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Beyond Reason

By MPHarris All Rights Reserved ©

Romance / Scifi


Jai Spyre has always been disinterested with life. Finally he decided to do something about it, it was that decision which would turn his life upside down and rest the fate of the world in his hands.

Childhood Nihilist

Lives are a lot like stories, especially in the sense that every one of them has a beginning, and I suppose mine was no different. The story that was my life began just about the same way any boring old Human’s life begins, messy and loud. I popped out of my mum slap bang in the middle of the ninety’s, which was a pretty boring decade to begin with. It didn’t quite have the amazing technology of the noughties and it was just after the mystique of the drug filled raves from the eighties, it seemed as if I were destined to follow the path of mundanity from the very beginning. Like most nineties kids my parents split, my dad left the scene and I was left an only child with my mum and her boyfriend. I really don’t remember much from way back then in the murky depths of time. I was young, naive and probably quite content with it all. It wasn’t until my teenage years that the boredom really started to settle in.

I was thirteen years old, sat up in my room with a single shaft of early morning light filtering through the crack between my curtains and illuminating just the right spot on my book. If memory serves it was something to do with space and science, that was probably what started off my train of thought in the first place, the book made the universe seem like such a wide, desolate place. An infinity of void, and there we were, a shining ball of light and hope spinning around it all. Passing through all the filters of the universe barely unscathed, our little globe of life, a beacon in the dark. It was the first moment that the boredom settled in, the true boredom.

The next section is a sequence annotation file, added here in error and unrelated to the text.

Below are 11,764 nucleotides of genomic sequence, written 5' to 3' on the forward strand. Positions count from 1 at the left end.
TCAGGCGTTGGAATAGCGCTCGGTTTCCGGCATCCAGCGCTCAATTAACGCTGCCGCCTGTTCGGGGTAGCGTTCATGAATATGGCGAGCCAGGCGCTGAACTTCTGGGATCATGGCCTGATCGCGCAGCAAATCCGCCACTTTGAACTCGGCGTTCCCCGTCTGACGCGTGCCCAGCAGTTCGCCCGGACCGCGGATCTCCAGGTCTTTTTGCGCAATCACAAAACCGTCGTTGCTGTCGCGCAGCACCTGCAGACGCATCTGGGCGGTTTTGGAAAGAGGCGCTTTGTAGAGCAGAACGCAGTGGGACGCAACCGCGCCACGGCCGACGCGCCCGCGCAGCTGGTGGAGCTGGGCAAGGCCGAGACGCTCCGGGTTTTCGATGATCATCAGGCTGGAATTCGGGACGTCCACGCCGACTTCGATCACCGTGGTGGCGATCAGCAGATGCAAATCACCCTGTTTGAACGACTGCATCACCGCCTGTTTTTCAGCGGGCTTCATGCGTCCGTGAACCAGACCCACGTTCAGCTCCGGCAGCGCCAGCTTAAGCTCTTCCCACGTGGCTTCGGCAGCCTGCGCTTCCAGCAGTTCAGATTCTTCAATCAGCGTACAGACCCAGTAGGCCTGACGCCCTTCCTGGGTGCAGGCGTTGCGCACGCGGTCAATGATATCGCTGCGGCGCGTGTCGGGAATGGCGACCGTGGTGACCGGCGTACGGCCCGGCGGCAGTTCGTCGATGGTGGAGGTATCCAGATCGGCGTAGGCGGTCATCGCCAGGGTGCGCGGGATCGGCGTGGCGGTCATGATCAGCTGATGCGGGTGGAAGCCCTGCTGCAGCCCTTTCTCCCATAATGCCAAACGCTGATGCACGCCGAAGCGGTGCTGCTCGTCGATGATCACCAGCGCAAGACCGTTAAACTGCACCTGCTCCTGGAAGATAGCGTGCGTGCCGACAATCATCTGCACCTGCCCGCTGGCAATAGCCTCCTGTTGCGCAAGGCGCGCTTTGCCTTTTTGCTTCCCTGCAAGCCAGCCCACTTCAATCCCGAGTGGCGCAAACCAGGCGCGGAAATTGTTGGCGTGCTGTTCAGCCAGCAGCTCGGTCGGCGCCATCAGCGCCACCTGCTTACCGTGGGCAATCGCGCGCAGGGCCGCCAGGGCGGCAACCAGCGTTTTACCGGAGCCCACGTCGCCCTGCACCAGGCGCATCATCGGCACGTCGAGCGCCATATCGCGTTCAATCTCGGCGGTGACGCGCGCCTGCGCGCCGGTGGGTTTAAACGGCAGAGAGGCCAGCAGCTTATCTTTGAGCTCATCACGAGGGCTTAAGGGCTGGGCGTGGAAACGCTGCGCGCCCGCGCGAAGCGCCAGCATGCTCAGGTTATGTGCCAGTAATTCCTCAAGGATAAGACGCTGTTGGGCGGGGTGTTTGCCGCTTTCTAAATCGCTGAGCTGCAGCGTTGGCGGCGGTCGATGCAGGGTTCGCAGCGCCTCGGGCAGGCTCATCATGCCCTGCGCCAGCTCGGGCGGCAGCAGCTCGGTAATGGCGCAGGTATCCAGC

The true bordeom was more than that childish boredom that a kid experienced when they didn’t ahve a toy to play with or they weren’t getting the attention they desired from their peers or parents. No, the true boredom was a deeper and more malignant affliction. The true boredom was the moment in a child’s life, a moment that all children would inevitably face, when they realise just how rediculously uninmportant they and the things they do actually are. Naturally most children pass it to the back of their mind. It was likely the healthier thing to do, even if it would only serve to become a little niggle of doubt festering and growing over time until it eventually stopped being a niggle and evolved into a cacophony of unignorable sadness at middle age. Adults brush it off as a midlife crisis with a chuckle, bt in actuality it is in fact the sudden and abrupt acknowledgement of the hidden existential truth. Truly, in the grand scheme of it all, they really didn’t matter all that much. Eventually after all the labours of men will fall to dust, and then that dust will be engulfed by the star of which we orbit in its dying breaths before the universe itself collapses.

As you can tell, thirteen year old me didn’t exactly pass it away or brush it off. That little thirteen year old boy, sitting there in his bedroom and eyeing the little motes of dust that danced in the ray of sunlight just above the page of the book felt something stir deep within him. It was a reluctant realisation of that aforementioned inevitable truth. My thirteen years of life had lead up to approximately no where, and loafing around in my room reading stories about stardust and the end of it all wouldn’t do much to change that. Part of me felt like it needed to be out there in the big wide tiny world, doing things and meeting people and maybe, just maybe, that innevitable truth... that immovable and unchangeable conclusion that dust and stars had brought me to... perhaps for me it wouldn’t be such a predestined cycle.